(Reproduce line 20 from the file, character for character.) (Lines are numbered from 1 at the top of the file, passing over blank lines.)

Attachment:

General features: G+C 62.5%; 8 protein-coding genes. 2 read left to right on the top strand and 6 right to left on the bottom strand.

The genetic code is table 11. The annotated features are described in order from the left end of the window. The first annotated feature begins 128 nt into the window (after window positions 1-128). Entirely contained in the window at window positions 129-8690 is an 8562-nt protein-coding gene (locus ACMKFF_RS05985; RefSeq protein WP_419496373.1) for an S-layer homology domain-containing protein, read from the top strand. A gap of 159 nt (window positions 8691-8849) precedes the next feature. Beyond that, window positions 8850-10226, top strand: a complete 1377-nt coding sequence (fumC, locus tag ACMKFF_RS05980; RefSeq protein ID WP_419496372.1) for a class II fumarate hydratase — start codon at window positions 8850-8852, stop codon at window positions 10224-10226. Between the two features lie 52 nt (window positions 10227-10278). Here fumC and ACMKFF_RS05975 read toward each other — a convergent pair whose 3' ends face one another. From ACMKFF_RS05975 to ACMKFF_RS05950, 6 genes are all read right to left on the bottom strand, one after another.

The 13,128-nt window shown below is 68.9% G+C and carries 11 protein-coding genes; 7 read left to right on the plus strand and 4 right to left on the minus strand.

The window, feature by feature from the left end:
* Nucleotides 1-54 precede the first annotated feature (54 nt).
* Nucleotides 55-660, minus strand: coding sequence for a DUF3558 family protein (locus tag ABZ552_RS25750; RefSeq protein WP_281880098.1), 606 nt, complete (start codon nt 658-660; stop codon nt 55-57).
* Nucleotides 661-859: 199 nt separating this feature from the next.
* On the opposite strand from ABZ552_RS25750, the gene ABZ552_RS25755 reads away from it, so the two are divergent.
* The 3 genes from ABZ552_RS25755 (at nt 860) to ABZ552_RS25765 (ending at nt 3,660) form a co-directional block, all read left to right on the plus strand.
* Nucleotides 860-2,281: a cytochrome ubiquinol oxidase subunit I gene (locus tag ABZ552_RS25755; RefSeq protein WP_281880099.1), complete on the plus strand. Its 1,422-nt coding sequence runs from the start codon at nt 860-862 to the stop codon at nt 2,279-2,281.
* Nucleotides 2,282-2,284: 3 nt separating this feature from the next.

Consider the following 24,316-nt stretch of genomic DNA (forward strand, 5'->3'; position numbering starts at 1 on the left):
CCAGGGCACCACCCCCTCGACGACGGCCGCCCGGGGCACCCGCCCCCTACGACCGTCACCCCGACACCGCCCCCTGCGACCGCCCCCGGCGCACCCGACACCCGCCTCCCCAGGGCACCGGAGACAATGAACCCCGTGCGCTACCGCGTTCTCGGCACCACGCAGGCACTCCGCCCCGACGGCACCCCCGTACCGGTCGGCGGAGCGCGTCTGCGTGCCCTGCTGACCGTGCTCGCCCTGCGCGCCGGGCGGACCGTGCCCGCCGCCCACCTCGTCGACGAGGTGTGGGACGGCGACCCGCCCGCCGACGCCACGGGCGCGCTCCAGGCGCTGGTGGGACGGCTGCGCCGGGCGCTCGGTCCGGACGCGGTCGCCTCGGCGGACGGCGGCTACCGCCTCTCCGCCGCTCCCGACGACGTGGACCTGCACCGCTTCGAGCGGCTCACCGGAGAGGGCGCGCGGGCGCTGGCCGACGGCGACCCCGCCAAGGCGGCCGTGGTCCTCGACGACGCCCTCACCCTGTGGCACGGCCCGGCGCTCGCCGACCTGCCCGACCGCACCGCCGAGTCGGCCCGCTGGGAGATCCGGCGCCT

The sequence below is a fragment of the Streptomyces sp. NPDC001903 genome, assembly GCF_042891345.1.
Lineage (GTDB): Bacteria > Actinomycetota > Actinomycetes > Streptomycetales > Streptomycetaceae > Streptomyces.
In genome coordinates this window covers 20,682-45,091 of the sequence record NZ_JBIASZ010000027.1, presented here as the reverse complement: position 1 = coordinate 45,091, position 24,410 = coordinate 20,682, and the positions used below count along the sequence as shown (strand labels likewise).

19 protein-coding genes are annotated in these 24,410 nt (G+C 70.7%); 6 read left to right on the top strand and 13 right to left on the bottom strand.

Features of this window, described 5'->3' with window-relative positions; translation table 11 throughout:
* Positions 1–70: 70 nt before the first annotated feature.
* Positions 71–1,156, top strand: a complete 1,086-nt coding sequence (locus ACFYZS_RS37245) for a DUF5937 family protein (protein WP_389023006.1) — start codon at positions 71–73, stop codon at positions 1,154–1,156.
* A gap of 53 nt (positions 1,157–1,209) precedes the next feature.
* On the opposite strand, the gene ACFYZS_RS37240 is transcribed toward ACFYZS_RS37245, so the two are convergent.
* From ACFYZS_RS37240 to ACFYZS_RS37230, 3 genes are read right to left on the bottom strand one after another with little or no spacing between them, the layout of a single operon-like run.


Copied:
* Positions 71–1,156, top strand: a complete 1,086-nt coding sequence (locus ACFYZS_RS37245) for a DUF5937 family protein (protein WP_389023006.1) — start codon at positions 71–73, stop codon at positions 1,154–1,156.